I don’t usually swear in the header. But this time it’s appropriate.
The head of JP Morgan has delivered a furious tirade against “banker bashing”, complaining that the entire industry is being tarred with the same brush and implying that bankers have become political whipping boys.
Oh on the contrary.
There are a lot of local banks and credit unions that did nothing wrong, and they are in fact honorable people. I bank at one of them, a local credit union.
I single out for my criticism financial institutions that do things like attempting to prevent disclosure of a lawsuit alleging fraud and double-dipping, the latter amounting to theft of investor funds.
Former Bear Stearns mortgage executives who now run mortgage divisions of Goldman Sachs, Bank of America, and Ally Financial have been accused of cheating and defrauding investors through the mortgage securities they created and sold while at Bear. According to e-mails and internal audits, JPMorgan had known about this fraud since the spring of 2008, but hid it from the public eye through legal maneuvering.
Remember that…. from two days ago?
The lawsuit’s supporting e-mails, going back as far as 2005, highlight Bear traders telling their superiors they were selling investors like Ambac a “sack of shit.”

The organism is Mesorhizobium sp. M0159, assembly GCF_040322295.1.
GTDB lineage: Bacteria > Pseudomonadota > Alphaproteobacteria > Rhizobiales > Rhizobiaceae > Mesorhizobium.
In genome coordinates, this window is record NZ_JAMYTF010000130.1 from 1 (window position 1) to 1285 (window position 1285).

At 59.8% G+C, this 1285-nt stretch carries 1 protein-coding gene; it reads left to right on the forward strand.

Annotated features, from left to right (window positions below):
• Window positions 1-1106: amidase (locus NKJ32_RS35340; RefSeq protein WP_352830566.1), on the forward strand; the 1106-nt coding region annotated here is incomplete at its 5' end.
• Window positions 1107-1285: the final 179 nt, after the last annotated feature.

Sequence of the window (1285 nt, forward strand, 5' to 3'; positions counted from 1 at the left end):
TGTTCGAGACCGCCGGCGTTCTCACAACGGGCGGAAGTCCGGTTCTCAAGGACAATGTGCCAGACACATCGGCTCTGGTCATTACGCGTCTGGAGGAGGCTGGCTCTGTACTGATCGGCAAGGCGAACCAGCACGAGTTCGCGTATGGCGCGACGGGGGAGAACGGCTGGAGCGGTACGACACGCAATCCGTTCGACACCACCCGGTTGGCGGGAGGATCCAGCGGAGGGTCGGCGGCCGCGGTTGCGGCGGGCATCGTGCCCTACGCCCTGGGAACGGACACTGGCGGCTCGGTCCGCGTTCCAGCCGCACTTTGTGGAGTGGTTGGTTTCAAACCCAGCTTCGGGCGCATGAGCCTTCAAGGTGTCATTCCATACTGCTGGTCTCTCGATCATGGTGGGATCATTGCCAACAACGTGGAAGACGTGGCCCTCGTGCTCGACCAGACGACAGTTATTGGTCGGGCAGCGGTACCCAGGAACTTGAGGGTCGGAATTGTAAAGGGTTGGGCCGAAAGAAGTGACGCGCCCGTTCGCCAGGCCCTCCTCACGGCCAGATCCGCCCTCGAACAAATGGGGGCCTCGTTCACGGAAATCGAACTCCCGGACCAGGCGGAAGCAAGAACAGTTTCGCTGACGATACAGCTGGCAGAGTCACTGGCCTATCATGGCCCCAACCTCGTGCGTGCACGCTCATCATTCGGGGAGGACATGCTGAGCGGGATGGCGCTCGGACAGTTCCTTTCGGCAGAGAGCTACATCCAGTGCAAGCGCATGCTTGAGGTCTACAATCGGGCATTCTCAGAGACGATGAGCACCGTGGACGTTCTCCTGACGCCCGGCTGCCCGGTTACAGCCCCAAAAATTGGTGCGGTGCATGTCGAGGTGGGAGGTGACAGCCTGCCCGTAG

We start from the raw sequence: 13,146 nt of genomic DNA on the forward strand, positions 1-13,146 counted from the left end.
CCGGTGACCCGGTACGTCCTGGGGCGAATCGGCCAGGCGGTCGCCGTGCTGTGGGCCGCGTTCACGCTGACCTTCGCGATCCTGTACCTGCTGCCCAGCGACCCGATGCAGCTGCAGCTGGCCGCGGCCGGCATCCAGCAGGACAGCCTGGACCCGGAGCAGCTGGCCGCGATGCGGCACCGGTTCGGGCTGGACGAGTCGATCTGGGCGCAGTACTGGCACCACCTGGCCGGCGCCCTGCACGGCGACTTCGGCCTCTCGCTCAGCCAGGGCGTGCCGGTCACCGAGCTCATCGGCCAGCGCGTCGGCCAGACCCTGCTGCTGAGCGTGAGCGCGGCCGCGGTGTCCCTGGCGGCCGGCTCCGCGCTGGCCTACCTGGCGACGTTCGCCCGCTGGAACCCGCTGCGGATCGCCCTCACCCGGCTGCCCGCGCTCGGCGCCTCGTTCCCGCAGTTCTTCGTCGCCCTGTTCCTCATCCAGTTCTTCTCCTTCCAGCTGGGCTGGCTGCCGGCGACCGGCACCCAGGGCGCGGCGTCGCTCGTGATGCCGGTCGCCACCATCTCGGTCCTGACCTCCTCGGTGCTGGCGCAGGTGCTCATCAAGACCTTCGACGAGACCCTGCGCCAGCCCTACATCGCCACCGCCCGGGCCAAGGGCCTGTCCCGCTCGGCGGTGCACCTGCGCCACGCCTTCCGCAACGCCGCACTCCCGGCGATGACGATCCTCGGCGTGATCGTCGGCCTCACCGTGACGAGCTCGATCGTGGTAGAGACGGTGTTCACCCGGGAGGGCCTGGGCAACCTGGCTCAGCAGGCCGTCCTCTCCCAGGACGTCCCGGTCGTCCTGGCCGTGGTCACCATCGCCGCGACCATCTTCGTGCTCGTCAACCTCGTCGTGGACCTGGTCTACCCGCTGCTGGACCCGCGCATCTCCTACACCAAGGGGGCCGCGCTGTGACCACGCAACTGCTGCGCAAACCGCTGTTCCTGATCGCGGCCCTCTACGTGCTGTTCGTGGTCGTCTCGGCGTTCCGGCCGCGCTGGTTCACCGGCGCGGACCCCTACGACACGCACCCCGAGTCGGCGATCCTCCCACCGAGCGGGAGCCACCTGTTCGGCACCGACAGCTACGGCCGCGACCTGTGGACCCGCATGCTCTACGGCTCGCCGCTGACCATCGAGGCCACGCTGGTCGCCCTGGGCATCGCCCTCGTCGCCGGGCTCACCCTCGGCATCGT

From the actual traders?
Telling their superiors that they were selling Ambac “A sack of shit“?
We shouldn’t “criticize” or even “bash” bankers for doing things like that?
Screwing people is supposed to be beyond reproach?
And we definitely shouldn’t bash bankers for trying to cover up that lawsuit, because, well, the people who were alleged to be responsible might still be working in the mortgage business, right?
They say senior traders under Tom Marano, who was a Senior Managing Director and Global Head of Mortgages for Bear and is now CEO of Ally’s mortgage operations, were pocketing cash that should have gone to securities holders after Bear had already sold them bonds and moved the loans off its books.
Mike Nierenberg, who ran the adjustable-rate mortgage trading desk at Bear and is now the head of mortgages and securitization for Bank of America, was a key player ensuring the defaulting loans Bear was buying would move off their books right after they bought them, with little concern for the firm’s due diligence standards. He was joined in this scheme by Jeff Verschleiser, his peer and Senior Managing Director on the mortgage and asset-backed securities trading desk and head of whole loan trading. He is now an executive in Goldman Sachs’ mortgage division.
Aw crap, it appears, if The Atlantic’s reporting is correct, that it is true!
If I rob a bank, can I get a job as a bank teller after I get out of prison? After all I’m a very trustworthy person who can work industriously in a banking environment…. as proven by the fact that I already know how to rob banks!
If not, can you explain why your bank tried to keep the public – and investors – from knowing that the people alleged to have robbed the bank’s clients are still working in a banking capacity all over Wall Street?
It’s just a question Jamie.
I don’t expect that you’ll answer it.